Chiang suggested immersion lithography would be too expensive at 14 nm, exceeding traditional guidelines of half the capital equipment costs for a node. Despite the enormous costs of EUV and e-beam machines, estimated at as much as $120 million, they are still cheaper than immersion given the double patterning problems.
E-beam and EUV systems cost roughly the same. But E-beam systems currently under test do not require masks so could slightly cheaper to use than EUV, Chiang said.
EUV has "the broadest support and is the most likely route" forward, said Luc Van den hove, chief executive of the Imec research consortium based outside Brussels. "But this year and next we have to demo the production worthiness of this technology," Van den hove said in a separate talk.
Imec has been running wafers through an ASML 3100 pre-production system for three months "and we've seen improvement in throughput, but progress has been too slow and we have to further accelerate it," he said.
The power of the EUV source light is still too low, despite defining two approaches to creating the light source. "Progress has not been sufficient, and this is one of the highest priorities," said Van den hove who once ran Imec's lithography program.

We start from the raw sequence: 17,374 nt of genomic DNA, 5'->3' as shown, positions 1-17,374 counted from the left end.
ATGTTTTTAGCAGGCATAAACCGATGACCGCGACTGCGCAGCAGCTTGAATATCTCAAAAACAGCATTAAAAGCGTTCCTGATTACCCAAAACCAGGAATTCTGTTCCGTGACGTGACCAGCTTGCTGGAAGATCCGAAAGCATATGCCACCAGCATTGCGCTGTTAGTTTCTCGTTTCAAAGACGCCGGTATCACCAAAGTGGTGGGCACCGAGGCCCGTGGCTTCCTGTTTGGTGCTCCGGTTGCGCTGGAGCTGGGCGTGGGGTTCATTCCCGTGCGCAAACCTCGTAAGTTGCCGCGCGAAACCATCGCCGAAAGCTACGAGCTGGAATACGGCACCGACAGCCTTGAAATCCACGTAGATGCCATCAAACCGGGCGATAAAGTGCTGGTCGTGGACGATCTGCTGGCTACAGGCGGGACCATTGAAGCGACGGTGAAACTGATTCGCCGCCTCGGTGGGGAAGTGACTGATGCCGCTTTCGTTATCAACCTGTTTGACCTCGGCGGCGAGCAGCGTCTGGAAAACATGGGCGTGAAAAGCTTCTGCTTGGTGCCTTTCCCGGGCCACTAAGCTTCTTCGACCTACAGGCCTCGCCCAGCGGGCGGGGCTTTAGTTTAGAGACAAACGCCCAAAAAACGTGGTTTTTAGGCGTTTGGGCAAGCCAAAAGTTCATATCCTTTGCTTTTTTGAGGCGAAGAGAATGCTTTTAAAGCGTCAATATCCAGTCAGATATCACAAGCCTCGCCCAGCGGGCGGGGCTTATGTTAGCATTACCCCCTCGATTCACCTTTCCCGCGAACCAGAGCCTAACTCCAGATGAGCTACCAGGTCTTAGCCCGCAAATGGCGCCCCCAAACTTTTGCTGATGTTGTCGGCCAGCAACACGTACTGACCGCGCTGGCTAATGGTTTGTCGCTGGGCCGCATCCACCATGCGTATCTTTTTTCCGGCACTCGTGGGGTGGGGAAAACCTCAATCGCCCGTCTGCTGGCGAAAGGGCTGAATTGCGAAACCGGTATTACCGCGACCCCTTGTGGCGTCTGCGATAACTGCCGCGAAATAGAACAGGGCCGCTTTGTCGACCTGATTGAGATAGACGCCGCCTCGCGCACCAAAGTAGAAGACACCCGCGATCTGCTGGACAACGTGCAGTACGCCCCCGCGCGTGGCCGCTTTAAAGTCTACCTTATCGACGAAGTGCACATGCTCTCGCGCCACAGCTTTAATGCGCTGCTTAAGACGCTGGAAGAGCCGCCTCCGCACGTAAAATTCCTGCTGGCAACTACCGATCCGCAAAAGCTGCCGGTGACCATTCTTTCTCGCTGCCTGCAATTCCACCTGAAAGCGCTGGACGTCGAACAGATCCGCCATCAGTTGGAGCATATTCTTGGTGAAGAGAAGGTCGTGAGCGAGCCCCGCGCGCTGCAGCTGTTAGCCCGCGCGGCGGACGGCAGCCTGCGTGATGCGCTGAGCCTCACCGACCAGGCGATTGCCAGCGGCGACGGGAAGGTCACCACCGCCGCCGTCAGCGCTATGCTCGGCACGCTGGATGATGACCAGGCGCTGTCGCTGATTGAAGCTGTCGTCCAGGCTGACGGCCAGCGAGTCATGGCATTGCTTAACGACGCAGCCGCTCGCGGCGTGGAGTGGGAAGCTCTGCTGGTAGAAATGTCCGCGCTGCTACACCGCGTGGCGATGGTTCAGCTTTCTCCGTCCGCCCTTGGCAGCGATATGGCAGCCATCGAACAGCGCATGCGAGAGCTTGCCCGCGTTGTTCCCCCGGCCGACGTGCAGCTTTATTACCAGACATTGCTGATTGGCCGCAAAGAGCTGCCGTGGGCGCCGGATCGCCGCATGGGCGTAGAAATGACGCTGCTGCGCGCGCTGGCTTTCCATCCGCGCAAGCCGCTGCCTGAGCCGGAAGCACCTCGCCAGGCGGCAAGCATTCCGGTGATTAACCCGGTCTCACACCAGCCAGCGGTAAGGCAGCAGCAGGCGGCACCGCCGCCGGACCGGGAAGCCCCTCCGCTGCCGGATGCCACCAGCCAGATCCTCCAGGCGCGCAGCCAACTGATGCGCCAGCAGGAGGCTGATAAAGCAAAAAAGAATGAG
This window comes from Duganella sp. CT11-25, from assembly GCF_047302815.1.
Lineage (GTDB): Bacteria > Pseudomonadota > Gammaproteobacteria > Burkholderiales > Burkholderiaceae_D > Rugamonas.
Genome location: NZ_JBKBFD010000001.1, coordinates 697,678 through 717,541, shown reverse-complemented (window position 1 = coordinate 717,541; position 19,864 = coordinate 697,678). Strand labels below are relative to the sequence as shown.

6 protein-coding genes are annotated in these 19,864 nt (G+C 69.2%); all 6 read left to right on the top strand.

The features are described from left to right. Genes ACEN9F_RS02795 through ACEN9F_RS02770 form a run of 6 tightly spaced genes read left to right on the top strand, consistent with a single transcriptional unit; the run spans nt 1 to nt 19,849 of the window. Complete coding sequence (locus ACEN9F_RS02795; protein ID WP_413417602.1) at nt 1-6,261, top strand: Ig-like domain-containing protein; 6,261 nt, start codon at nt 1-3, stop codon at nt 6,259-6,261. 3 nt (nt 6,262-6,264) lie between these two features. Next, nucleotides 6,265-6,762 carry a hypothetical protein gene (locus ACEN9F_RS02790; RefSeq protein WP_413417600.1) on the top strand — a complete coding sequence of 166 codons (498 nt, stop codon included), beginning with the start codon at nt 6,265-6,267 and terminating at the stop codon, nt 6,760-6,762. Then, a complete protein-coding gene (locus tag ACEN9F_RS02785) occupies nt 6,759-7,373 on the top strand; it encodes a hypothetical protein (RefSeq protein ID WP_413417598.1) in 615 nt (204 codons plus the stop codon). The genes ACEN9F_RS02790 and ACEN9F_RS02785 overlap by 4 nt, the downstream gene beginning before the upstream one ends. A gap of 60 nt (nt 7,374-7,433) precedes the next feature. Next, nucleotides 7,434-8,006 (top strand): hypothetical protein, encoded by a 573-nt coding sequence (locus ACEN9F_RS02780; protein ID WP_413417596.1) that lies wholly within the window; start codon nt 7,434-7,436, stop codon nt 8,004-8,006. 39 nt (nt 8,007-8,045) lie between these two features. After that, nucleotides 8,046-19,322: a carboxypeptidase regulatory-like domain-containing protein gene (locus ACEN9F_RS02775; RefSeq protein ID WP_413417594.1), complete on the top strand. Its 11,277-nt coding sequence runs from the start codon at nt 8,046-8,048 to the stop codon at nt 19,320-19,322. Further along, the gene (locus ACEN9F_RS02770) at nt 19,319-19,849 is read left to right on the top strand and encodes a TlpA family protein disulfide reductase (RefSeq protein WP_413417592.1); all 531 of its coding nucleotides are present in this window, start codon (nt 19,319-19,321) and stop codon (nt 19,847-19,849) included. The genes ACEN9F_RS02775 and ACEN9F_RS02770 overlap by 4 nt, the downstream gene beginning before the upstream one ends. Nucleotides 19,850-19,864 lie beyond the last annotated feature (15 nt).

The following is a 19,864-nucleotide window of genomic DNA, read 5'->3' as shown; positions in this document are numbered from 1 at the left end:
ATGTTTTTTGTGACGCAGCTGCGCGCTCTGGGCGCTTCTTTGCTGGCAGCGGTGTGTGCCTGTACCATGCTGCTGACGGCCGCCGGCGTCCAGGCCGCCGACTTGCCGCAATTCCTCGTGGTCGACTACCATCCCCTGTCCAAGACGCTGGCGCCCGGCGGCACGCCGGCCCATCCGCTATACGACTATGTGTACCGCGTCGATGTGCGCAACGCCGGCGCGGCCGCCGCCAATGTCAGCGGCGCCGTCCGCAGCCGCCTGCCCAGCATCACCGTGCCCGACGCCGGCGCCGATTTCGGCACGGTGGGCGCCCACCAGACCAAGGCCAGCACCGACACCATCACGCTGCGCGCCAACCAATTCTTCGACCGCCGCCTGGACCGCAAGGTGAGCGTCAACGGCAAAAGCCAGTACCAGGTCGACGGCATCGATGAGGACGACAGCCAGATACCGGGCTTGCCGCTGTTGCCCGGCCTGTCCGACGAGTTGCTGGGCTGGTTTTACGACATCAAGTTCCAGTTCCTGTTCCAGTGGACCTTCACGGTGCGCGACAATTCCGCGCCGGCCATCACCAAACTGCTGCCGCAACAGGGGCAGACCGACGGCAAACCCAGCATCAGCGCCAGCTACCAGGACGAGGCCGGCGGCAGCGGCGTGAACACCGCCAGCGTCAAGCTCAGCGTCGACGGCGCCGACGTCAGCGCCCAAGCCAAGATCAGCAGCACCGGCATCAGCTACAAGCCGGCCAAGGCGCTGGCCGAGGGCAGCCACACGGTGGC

As if the capital equipment problems were not enough, TSMC expects it will need to transition to a new transistor design at 14 nm, likely a FinFET. Intel announced plans to use such a 3-D transistor design starting at 20 nm.
Both TSMC and GlobalFoundries believe planar transistors can be used down to 20 nm. But they both expect to make the switch to 3-D structures such as FinFETs or fully depleted SOI at 14 nm.
Van den hove said FinFETs "are probably the most likely way. Beyond that we believe another technology breakthrough will be needed likely using super-high mobility materials such as germanium p-channel and III-IV materials for n-channels for 10 nm nodes," he added.
The good news is unexpected innovations have powered the industry past roadblocks in previous generations, despite as many as ten past predictions that Moore's law would end, said Chiang of TSMC. Based on feasibility demonstrations, he projected currently defined technologies could take CMOS scaling to geometries as fine as 7 nm.
E-beam lithography could have the lowest costs, TSMC said.